4.4.Travel
China’s “Reform and Opening Up” policy has made people wealthier than ever before both materially and spiritually. People are no longer satisfied with the traditional ways of celebrating the Spring Festival, i.e. having a big and elaborate meal, visiting relatives and friends, and having fun in the Temple Fair (Qin Xiangju 136). In the 1980s and 1990s, they began to look at the outside world. Thus, travelling became an increasingly popular way to spend the Spring Festival. People would rather travel around the country, or even around the world, than stay at home practicing traditional customs that many people now consider boring.

4.5.Temple Fair traditions
Temple Fair, the gorgeous collection of folk culture (see 3.1.3.2), is declining in both numbers and impact today. Provided with many other entertainments, people gradually neglect the importance of Temple Fair. Temple Fairs in many places have disappeared or evolved into commercial markets. Only a few big and influential ones are preserved and continue today, for example, the Temple Fairs in Beijing (“Temple Fair”). The preserved Temple Fairs have become places for people to appreciate the traditional art and experience the traditional life.

4.6. Prohibition of Firecrackers
Setting firecrackers is supposed to be an essential part of Chinese Spring Festival. Chinese people believe this can drive away evil spirits and bring good luck. However, it is, to some extent, harmful to the environment and health. The burning of firecrackers pollutes the air and the noise affects people’s work and life. As a result, setting firecrackers has been banned in most urban areas recently. However, some voices claim that the prohibition of firecrackers lessens the already declining flavor of the Spring Festival and it is undermining traditional Chinese culture. Therefore, the prohibition of firecrackers has been a controversial issue that needs to be negotiated well between the government and the firecracker manufacturers.

5. Reasons for, and implications of, the changes in Spring Festival customs

5.1. Reasons for the changes
There are numerous reasons accounting for the changes and development of anything. The causes of the changes in Spring Festival customs can be examined from three aspects: economic and technological development, the spread of urban living styles, as well as the impact of Western festivals and Western culture.

5.1.1. Economic and technological development
Since China’s “Reform and Opening Up” in 1978, the Chinese economy has improved tremendously. People’s living standards have also improved, so they no longer have to struggle for their food. Therefore, some extra money can be spared for New Year’s shopping and travelling. The development of technology as well has changed the traditional way of celebrating the Spring Festival. The use of high-tech tools like telephones and e-mail has widened people’s physical and psychological distance. People are spreading all over the world. So that the notion of “family-reunion” is not as important as it used to be (Li Songjie 44).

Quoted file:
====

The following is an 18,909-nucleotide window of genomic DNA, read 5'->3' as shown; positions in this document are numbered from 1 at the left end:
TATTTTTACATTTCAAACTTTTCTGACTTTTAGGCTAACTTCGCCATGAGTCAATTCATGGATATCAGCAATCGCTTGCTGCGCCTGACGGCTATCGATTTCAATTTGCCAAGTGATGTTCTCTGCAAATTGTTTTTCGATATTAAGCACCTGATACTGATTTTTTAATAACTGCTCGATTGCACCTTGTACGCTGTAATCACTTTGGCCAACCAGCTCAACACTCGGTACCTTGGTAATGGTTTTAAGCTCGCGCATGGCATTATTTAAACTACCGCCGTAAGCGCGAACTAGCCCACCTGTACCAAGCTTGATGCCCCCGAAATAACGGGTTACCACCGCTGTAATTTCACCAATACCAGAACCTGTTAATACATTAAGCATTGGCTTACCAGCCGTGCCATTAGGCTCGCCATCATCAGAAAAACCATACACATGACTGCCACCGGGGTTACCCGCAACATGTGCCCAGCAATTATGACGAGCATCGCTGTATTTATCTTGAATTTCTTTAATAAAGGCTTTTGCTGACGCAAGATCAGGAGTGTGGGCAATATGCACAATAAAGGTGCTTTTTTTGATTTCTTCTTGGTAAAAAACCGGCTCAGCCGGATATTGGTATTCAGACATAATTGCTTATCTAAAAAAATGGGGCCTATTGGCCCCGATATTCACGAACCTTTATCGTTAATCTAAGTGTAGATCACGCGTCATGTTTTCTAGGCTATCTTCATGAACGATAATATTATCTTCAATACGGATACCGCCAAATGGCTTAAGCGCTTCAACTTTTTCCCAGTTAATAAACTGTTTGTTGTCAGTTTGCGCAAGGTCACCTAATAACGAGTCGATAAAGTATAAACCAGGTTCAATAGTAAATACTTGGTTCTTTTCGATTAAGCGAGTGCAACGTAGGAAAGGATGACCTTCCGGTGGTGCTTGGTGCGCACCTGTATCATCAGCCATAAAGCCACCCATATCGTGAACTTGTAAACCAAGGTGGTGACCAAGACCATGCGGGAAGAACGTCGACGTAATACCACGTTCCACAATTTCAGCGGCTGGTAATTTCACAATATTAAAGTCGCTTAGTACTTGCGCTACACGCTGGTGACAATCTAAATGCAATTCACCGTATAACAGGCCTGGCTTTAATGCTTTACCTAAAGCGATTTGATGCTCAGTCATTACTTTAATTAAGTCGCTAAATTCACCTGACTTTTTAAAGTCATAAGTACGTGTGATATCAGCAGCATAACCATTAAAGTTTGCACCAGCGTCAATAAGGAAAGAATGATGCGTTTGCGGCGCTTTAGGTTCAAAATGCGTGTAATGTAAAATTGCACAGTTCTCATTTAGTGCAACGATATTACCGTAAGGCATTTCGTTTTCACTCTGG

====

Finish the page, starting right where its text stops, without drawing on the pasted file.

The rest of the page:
5.1.2. Spread of urban living styles
Life in the city is characterized by high-pace, so people pursue efficiency and convenience. During the past 32 years, with China’s economic and social development, urban living styles have been spreading all over the country. Therefore, a convenient way of celebrating the Spring Festival (see 4.1—4.4) has become predominant, and the former complicated but colorful way is considered to be “out-of-date”. Even in the countryside where its traditions are supposed to be better preserved, the Spring Festival customs are being simplified every year. The younger generation, most of who have been raised in an urban culture, get less and less familiar with the traditional customs of the Spring Festival. To them, the Spring Festival is more of a ritual form than an interesting and meaningful activity.

5.1.3. Impact of Western festivals and Western culture
With the “Reform and Opening Up” policy, China has embraced various cultures from all around the world. Consequently, foreign culture, especially the Western culture, has entered China and has great impact on young people who are taught to broaden their view and learn to appreciate different cultures. Now Western festivals are quite popular among Chinese young people. Many young people in China celebrate Christmas, Easter, Halloween and other Western festivals. Compared with their own festivals, the Western ones are “fresh and fashionable” (Wu Zhaosheng 108). In this way, traditional Chinese festivals like the Spring Festival are, to some extent, neglected by many young people and traditional customs are less practiced.

5.2. Implications of these changes
Clearly, the Spring Festival, although an essential part of Chinese culture, is weakening in this transitional period of China’s development. Some people can’t help worrying that the Spring Festival may disappear someday. Others even doubt the value of celebrating this traditional festival today. However, in the author’s view, it is not necessary for people to worry about the fate of the Spring Festival, as explained below.